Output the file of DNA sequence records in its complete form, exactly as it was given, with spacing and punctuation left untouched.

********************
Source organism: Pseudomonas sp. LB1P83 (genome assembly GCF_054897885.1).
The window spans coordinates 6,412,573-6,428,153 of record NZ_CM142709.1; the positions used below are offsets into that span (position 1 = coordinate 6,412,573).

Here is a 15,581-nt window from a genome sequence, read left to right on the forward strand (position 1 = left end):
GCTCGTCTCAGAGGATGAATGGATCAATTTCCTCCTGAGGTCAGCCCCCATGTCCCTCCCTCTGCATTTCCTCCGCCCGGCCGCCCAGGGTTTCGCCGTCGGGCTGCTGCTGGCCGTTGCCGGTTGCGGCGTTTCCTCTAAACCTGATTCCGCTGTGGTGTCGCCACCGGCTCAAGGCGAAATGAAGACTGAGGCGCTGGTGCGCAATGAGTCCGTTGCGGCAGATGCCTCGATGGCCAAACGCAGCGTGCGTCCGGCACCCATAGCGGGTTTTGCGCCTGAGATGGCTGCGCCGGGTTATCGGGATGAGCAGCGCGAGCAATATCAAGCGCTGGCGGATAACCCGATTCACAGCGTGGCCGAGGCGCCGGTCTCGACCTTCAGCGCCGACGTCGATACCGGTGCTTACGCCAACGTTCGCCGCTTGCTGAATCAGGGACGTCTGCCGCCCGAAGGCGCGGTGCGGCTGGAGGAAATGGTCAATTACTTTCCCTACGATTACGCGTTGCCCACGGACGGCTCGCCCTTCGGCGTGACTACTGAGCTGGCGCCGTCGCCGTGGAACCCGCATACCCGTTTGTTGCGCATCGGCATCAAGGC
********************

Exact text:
Source organism: Pseudomonas sp. LB1P83 (genome assembly GCF_054897885.1).
The window spans coordinates 6,412,573-6,428,153 of record NZ_CM142709.1; the positions used below are offsets into that span (position 1 = coordinate 6,412,573).

Here is a 15,581-nt window from a genome sequence, read left to right on the forward strand (position 1 = left end):
GCTCGTCTCAGAGGATGAATGGATCAATTTCCTCCTGAGGTCAGCCCCCATGTCCCTCCCTCTGCATTTCCTCCGCCCGGCCGCCCAGGGTTTCGCCGTCGGGCTGCTGCTGGCCGTTGCCGGTTGCGGCGTTTCCTCTAAACCTGATTCCGCTGTGGTGTCGCCACCGGCTCAAGGCGAAATGAAGACTGAGGCGCTGGTGCGCAATGAGTCCGTTGCGGCAGATGCCTCGATGGCCAAACGCAGCGTGCGTCCGGCACCCATAGCGGGTTTTGCGCCTGAGATGGCTGCGCCGGGTTATCGGGATGAGCAGCGCGAGCAATATCAAGCGCTGGCGGATAACCCGATTCACAGCGTGGCCGAGGCGCCGGTCTCGACCTTCAGCGCCGACGTCGATACCGGTGCTTACGCCAACGTTCGCCGCTTGCTGAATCAGGGACGTCTGCCGCCCGAAGGCGCGGTGCGGCTGGAGGAAATGGTCAATTACTTTCCCTACGATTACGCGTTGCCCACGGACGGCTCGCCCTTCGGCGTGACTACTGAGCTGGCGCCGTCGCCGTGGAACCCGCATACCCGTTTGTTGCGCATCGGCATCAAGGC